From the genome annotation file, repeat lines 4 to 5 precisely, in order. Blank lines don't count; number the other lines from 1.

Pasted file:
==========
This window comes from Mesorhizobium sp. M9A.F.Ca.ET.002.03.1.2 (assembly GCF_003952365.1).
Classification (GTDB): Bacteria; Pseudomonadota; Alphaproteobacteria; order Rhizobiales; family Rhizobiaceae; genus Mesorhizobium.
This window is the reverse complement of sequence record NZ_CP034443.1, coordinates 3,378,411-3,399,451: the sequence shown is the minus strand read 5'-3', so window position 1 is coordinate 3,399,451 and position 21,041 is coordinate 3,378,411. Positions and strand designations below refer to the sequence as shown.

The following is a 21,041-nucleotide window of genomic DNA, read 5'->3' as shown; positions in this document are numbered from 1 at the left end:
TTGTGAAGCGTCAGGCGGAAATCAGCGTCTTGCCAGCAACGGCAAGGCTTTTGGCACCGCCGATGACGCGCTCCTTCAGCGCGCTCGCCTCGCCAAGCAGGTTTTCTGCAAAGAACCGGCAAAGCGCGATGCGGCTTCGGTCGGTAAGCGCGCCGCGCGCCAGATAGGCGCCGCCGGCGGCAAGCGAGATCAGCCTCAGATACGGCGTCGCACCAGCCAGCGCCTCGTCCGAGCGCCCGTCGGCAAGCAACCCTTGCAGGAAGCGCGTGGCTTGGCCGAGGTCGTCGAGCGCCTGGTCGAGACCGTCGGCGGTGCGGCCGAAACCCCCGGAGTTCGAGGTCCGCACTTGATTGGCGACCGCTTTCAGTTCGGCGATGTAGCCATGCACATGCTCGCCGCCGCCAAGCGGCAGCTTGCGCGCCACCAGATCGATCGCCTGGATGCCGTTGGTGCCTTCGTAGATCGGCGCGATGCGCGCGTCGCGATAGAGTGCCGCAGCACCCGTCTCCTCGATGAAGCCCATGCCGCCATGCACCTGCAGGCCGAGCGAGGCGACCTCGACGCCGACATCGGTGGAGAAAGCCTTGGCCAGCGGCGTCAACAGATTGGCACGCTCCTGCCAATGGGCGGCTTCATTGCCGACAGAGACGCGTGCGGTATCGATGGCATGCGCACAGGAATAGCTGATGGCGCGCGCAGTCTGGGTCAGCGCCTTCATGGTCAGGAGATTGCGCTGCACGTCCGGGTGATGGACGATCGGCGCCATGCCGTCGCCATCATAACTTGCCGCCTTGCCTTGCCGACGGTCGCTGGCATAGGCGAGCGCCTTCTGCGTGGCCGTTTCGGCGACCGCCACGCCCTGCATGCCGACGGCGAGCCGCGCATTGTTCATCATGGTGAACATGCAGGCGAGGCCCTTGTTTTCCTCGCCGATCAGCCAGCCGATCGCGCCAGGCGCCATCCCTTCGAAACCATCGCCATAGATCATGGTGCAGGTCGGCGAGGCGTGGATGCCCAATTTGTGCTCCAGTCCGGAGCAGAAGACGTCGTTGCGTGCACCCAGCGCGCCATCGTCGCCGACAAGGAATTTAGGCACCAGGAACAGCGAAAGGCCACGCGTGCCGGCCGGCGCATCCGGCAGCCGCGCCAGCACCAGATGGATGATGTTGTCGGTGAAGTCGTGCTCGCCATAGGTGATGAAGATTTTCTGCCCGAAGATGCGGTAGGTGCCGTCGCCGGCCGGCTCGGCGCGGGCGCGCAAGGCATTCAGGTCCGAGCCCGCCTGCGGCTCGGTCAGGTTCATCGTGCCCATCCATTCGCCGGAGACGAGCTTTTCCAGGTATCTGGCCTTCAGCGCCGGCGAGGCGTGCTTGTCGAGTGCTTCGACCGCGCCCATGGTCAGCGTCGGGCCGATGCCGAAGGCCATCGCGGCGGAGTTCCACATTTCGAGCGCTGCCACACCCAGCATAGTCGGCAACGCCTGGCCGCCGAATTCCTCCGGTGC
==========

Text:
The following is a 21,041-nucleotide window of genomic DNA, read 5'->3' as shown; positions in this document are numbered from 1 at the left end:
TTGTGAAGCGTCAGGCGGAAATCAGCGTCTTGCCAGCAACGGCAAGGCTTTTGGCACCGCCGATGACGCGCTCCTTCAGCGCGCTCGCCTCGCCAAGCAGGTTTTCTGCAAAGAACCGGCAAAGCGCGATGCGGCTTCGGTCGGTAAGCGCGCCGCGCGCCAGATAGGCGCCGCCGGCGGCAAGCGAGATCAGCCTCAGATACGGCGTCGCACCAGCCAGCGCCTCGTCCGAGCGCCCGTCGGCAAGCAACCCTTGCAGGAAGCGCGTGGCTTGGCCGAGGTCGTCGAGCGCCTGGTCGAGACCGTCGGCGGTGCGGCCGAAACCCCCGGAGTTCGAGGTCCGCACTTGATTGGCGACCGCTTTCAGTTCGGCGATGTAGCCATGCACATGCTCGCCGCCGCCAAGCGGCAGCTTGCGCGCCACCAGATCGATCGCCTGGATGCCGTTGGTGCCTTCGTAGATCGGCGCGATGCGCGCGTCGCGATAGAGTGCCGCAGCACCCGTCTCCTCGATGAAGCCCATGCCGCCATGCACCTGCAGGCCGAGCGAGGCGACCTCGACGCCGACATCGGTGGAGAAAGCCTTGGCCAGCGGCGTCAACAGATTGGCACGCTCCTGCCAATGGGCGGCTTCATTGCCGACAGAGACGCGTGCGGTATCGATGGCATGCGCACAGGAATAGCTGATGGCGCGCGCAGTCTGGGTCAGCGCCTTCATGGTCAGGAGATTGCGCTGCACGTCCGGGTGATGGACGATCGGCGCCATGCCGTCGCCATCATAACTTGCCGCCTTGCCTTGCCGACGGTCGCTGGCATAGGCGAGCGCCTTCTGCGTGGCCGTTTCGGCGACCGCCACGCCCTGCATGCCGACGGCGAGCCGCGCATTGTTCATCATGGTGAACATGCAGGCGAGGCCCTTGTTTTCCTCGCCGATCAGCCAGCCGATCGCGCCAGGCGCCATCCCTTCGAAACCATCGCCATAGATCATGGTGCAGGTCGGCGAGGCGTGGATGCCCAATTTGTGCTCCAGTCCGGAGCAGAAGACGTCGTTGCGTGCACCCAGCGCGCCATCGTCGCCGACAAGGAATTTAGGCACCAGGAACAGCGAAAGGCCACGCGTGCCGGCCGGCGCATCCGGCAGCCGCGCCAGCACCAGATGGATGATGTTGTCGGTGAAGTCGTGCTCGCCATAGGTGATGAAGATTTTCTGCCCGAAGATGCGGTAGGTGCCGTCGCCGGCCGGCTCGGCGCGGGCGCGCAAGGCATTCAGGTCCGAGCCCGCCTGCGGCTCGGTCAGGTTCATCGTGCCCATCCATTCGCCGGAGACGAGCTTTTCCAGGTATCTGGCCTTCAGCGCCGGCGAGGCGTGCTTGTCGAGTGCTTCGACCGCGCCCATGGTCAGCGTCGGGCCGATGCCGAAGGCCATCGCGGCGGAGTTCCACATTTCGAGCGCTGCCACACCCAGCATAGTCGGCAACGCCTGGCCGCCGAATTCCTCCGGTGC